Even though the challenges of this year’s wet cool spring are starting to pass, NOW is the time to start thinking about early fall cover crops that just might be able to help you get your early spring vegetables started earlier next year. A new project aims to enable earlier vegetable planting in spring without the use of herbicides or tillage though the use of alternative cover crops. Under a grant from Northeast SARE, a team of research scientists, extension agents and farmers from Maryland, Pennsylvania, and New Jersey are working to develop new systems of no-herbicide no-till planting of early vegetables into a seedbed prepared by low-residue winter-killed cover crops such as forage radish.
Cover crops can play many important roles in cropping systems that are well recognized: preventing soil erosion, enhancing soil carbon, reducing drought stress, suppressing weeds, minimizing nutrient runoff and providing supplemental forage. Despite these advantages, the establishment of cover crops is often limited by the late fall harvest of the corn or other crops, which leaves little growing season for a functional cover crop to become established. The cost of cover crop seeding can also be an issue with the expense of an added trip across the field and seed costs keeping some crop producers from using the practice. With increasing needs to limit nutrient runoff and leaching into the Chesapeake Bay watershed, a growing desire to harvest corn stover, and an increasing need to develop strategies for increasing forage production on livestock farms, there is a critical need to develop technologies that overcome the issues with cover crop establishment in corn in our region.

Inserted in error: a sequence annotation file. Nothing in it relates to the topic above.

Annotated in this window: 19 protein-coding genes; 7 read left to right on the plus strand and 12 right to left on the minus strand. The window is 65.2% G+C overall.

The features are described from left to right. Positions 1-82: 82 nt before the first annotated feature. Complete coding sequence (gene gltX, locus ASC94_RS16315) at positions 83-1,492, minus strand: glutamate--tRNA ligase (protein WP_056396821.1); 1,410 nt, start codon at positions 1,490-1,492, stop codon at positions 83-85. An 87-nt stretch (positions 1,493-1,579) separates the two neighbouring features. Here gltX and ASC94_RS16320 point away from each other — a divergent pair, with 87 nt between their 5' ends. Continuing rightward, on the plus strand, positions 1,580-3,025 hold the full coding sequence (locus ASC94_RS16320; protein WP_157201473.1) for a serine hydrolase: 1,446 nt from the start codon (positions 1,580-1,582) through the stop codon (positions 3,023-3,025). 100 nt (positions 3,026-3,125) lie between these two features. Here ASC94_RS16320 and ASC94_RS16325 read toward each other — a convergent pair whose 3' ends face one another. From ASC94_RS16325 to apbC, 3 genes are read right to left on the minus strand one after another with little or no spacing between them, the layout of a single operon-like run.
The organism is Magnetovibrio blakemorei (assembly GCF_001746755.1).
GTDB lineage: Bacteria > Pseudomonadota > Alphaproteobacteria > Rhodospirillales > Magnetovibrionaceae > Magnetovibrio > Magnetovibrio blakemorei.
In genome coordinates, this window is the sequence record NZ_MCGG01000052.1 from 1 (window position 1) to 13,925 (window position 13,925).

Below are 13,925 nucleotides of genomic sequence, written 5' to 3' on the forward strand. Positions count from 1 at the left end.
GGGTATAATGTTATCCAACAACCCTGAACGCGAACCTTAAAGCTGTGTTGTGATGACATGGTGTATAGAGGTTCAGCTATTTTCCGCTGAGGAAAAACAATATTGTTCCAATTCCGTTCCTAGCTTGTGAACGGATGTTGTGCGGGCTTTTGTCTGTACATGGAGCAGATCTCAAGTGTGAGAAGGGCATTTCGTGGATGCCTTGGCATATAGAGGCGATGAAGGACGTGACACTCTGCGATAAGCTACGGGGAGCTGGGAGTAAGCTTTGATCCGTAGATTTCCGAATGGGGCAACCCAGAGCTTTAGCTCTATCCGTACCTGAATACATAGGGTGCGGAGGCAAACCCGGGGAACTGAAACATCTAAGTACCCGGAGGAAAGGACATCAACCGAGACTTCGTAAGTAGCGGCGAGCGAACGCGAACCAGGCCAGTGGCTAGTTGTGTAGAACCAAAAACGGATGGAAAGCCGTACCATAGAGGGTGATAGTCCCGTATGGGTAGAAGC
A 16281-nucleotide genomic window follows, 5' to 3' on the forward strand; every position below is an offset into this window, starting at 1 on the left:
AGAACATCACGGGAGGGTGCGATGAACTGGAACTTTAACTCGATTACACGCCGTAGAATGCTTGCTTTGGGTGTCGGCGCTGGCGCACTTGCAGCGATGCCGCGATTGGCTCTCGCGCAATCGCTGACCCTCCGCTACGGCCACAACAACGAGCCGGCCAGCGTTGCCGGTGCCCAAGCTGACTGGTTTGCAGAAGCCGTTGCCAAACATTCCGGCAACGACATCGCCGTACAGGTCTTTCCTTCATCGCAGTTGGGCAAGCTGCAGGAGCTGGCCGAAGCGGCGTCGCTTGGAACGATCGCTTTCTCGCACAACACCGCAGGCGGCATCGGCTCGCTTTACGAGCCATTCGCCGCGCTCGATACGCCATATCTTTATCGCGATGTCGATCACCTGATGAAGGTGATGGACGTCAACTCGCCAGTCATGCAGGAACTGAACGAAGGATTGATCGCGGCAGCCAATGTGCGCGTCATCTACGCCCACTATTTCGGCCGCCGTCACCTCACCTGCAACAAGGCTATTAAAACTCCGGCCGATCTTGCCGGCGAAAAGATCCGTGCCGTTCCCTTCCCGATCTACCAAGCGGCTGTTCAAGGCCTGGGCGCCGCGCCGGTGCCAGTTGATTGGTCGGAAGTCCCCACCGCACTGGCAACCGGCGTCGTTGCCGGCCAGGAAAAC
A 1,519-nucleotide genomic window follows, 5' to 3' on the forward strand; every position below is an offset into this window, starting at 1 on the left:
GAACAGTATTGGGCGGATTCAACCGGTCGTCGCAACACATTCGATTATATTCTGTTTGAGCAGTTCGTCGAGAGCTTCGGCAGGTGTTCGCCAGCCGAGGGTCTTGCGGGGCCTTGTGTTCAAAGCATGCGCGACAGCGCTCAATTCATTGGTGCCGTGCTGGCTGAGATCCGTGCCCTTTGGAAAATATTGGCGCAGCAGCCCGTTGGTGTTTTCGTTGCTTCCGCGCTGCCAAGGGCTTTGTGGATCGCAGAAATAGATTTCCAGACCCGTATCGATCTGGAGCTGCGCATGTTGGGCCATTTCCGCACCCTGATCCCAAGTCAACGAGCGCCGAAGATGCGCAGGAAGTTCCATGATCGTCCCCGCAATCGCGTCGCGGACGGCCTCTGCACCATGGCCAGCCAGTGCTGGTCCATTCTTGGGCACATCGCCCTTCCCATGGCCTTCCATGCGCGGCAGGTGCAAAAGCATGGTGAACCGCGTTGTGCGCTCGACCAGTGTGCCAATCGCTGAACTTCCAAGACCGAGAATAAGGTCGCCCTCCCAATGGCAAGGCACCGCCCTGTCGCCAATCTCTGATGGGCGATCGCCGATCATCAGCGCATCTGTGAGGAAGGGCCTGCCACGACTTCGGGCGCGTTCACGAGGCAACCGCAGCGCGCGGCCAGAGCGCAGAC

Farmers using a cover crop seeder developed by Penn State agricultural scientists may eventually need only a single trip across the field to accomplish what takes most farmers three passes and several pieces of equipment to do...
Farmers using a cover-crop seeder developed by Penn State agricultural scientists may eventually need only a single trip across the field to accomplish what takes most farmers three passes and several pieces of equipment to do. Pennsylvania farmers are increasingly interested in growing cover crops, but the time, cost and late fall harvest of corn and other crops often limit their use, said Gregory Roth, professor of agronomy. The seeder can help farmers, especially small operations, save time and money by condensing multiple tasks into one trip through a no-till field. It also would allow farmers to seed fields that lacked cover crops due to late season and cost concerns.
We have heard about and seen a few cereal rye fields that either did not get harvested for forage or have not yet been sprayed or managed as a cover crop. We had a number of experiments over the last several years focused on managing cereal rye in no-till soybean where we roll the rye with a roller-crimper followed by soybean planting. We have included herbicides in this system and also experimented with organic no-till.
Penn State Extension's On-Farm Research Program and Crop Management Team collected cover crop biomass samples from the statewide network of demonstration sites in November 2010. Results of the biomass sampling are now available by individual site and pooled across sites and cover crop mixtures. Forage quality samples were collected at the Lebanon, Montgomery, and Dauphin County sites for the annual ryegrass + crimson clover, oats + cereal rye, and cereal rye + tillage radish mixtures.